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North Melbourne Books: Kindred tells the story of both Cradle Mountain, a Tasmanian natural wonder, and the couple whose love of botany and the environment would forge an extraordinary marriage. Kate and Gustav Weindorfer put their heart and soul into the Cradle Mountain area, cataloguing its endless marvels and working to preserve it for future generations. What was it about their story that so touched you?
Kate Legge: I was blown away by their spunk and passion. I wanted to die and come back in their shoes. They first came here in 1910 when there were no maps, roads, or tracks and the mountain loomed in local folklore as a remote forbidding place. Both keen botanists they were intrigued by the diversity of flora sensing the scientific wealth of this landscape. They backed their hunch, embarking on a bold venture to welcome tourists here while seeking to preserve its grandeur as a park. I loved their gumption and their far sighted vision. I loved her daring, often travelling alone in horse and cart over rough and boggy terrain through ferocious storms. I loved his prodigious energy, his optimism, his questing mind, always unpicking nature’s riddles in search of the secrets embedded here. Once I’d met them I couldn’t forget them.
NMB: The book also weaves through quite a bit of natural history and Australian history, making it rather multifaceted. How did you approach the writing process? Did you have a clear plan of how the book would look, or did it take on a life of its own?
KL: I think you know the story has a pulse when characters rebel against carefully laid plans and the narrative path of discovery detours in an unexpected direction. The importance of Waldheim as a hub for scientists and photographers grew in the writing. They came with nets and tripods, drawn here by the biodiversity and the scenery and the photographs taken by Florence Perrin, Fred Smithies, Stephen Spurling, and Gustav were persuaders in the push for a park. These black and white images demanded a prominent role in the book.
One of the other surprises for me was the idea of a chapter called "Welcome to Country" tracing the presence of indigenous Australians in this landscape. Gustav knew Truganini had passed through the valley and early surveyor’s records described indigenous settlements nearer Middlesex Plains but knowledge of their occupation at Cradle is limited because the vegetation is so thick and undisturbed and carbon dating tools relatively recent. Who knows what might be uncovered over time? During the writing of the book I nonetheless decided to address the history of indigenous occupation because whenever I spoke about the Weindorfers’ custodianship of Cradle Mountain people wanted to know about the footprints of our first peoples through these parts.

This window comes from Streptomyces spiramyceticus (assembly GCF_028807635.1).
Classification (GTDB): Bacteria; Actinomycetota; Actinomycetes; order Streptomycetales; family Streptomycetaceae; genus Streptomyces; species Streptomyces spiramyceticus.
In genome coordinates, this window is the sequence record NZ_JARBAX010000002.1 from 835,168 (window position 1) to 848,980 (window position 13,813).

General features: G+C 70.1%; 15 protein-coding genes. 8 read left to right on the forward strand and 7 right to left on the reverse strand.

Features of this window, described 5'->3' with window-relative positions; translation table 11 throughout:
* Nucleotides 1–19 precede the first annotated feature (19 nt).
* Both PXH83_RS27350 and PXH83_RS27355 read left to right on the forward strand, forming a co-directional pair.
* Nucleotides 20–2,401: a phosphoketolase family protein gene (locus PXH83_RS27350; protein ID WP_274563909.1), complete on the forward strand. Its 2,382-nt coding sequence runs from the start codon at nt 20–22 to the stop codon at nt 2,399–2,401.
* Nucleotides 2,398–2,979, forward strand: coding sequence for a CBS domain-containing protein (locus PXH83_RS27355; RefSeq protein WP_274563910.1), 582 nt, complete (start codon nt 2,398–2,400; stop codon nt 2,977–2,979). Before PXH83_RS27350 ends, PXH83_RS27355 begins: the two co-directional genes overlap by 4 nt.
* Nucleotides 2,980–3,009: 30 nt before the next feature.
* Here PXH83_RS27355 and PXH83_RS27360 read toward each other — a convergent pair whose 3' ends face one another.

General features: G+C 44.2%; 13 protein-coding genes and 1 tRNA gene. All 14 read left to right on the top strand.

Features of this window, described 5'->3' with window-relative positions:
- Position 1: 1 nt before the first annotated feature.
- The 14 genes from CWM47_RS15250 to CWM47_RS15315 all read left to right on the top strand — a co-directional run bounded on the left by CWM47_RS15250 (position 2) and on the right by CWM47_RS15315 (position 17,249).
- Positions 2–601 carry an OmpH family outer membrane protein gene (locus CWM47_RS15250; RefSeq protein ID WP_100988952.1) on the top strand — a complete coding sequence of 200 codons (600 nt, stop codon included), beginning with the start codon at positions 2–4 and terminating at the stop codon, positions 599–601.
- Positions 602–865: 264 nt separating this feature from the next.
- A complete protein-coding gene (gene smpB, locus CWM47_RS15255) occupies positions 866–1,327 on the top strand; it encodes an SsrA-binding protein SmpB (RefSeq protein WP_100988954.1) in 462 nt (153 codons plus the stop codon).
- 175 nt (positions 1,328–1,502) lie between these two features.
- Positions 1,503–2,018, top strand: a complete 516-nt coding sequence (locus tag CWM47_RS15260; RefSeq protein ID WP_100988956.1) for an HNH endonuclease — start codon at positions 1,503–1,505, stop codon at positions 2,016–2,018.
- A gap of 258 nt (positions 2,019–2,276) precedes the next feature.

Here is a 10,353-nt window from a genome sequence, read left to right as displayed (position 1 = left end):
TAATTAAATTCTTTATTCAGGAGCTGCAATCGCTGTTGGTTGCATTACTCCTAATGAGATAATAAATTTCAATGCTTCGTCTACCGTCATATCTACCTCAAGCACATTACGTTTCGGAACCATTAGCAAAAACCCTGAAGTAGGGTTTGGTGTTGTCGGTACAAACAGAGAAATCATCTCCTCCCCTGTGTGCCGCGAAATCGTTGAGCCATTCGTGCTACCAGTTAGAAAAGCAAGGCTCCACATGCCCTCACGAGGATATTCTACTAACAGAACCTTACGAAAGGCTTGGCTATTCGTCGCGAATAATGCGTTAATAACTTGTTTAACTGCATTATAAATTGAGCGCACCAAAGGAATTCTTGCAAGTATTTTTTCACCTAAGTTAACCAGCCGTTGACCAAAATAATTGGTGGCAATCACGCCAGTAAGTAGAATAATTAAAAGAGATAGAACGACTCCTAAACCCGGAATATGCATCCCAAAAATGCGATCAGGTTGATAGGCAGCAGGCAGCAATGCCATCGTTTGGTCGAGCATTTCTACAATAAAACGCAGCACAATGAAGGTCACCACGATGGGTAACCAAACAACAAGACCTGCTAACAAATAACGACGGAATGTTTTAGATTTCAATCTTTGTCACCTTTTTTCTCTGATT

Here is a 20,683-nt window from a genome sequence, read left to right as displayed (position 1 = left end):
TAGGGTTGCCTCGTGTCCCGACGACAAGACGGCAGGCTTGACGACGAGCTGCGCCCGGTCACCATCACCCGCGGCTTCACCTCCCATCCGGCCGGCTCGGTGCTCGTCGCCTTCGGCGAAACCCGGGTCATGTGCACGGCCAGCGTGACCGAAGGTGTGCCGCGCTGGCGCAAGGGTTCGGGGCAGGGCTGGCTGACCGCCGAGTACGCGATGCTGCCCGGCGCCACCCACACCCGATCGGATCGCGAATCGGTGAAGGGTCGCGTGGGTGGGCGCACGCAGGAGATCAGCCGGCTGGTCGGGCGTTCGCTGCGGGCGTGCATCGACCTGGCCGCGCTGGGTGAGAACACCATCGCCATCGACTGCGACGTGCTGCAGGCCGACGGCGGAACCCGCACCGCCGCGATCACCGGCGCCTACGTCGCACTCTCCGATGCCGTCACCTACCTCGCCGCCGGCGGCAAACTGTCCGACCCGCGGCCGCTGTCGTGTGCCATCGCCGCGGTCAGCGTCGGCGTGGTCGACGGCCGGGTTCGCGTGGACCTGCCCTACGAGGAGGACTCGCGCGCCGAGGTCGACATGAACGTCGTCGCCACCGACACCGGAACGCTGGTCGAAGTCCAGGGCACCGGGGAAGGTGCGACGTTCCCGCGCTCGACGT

NMB: There’s obviously a wealth of research that was involved in the writing process. What were some of the main sources you used to tell Kate and Gustav’s story?
KL: My late father was a real historian who would be aghast at his rogue journalist daughter trespassing on his turf. Kindred was a huge research project drawing on letters, diaries, newspapers (which after all, Dad, are the first drafts of history!), scientific papers, books of the period, botanical articles, photographic archives, as well as contemporary writing on wilderness, trees, forests, the Tasmanian high country and previous biographical essays on Gustav and Kate. Others have been here before me and I was grateful for their spadework. I took a vow of silence and applied a jar of bum glue and went from Hobart’s State Library to Launceston’s QVMAG to Sydney’s Mitchell Library to the Victorian Field Naturalists archives even the Royal Historical Society library in Melbourne where I wore white gloves to turn the pages of Daniel Bunce’s 1854 travelogue where he recounted reports of bark paintings in indigenous huts on the plains near Cradle Mountain. The expedition taught me all over again the virtue of our public record keepers and the incalculable value of these repositories of knowledge.
NMB: You’re also a fiction writer, having published two novels. And you write in the introduction that you thought about fictionalising Kate and Gustav’s story. Did your work as a novelist influence how you thought about writing Kindred?
KL: Fiction was so tempting, for the lack of foot notes alone, and the freedom to invent, but this would have robbed Kate and Gustav of the recognition they deserve. I’ve strayed from the straight and narrow, at various times, to flesh out their characters, their relationship, pivotal moments, allowing my imagination to play with the facts, which I hope brings a literary sensibility to the story. The writing is everything. Think Oliver Sacks on Tree Ferns. I knew from the blank stares I would get at the mention of Gustav and Kate that I would have to work hard polishing my prose and narrative pace to bring them to life.
NMB: What books are you enjoying reading at the moment?
KL: Half The Perfect World: Writers, Dreamers and Drifters on Hydra 1955-1964 by Paul Genoni and Tanya Delziell; The Overstory by Richard Powers; Asymmetry by Lisa Halliday; The Fifth Risk by Michael Lewis.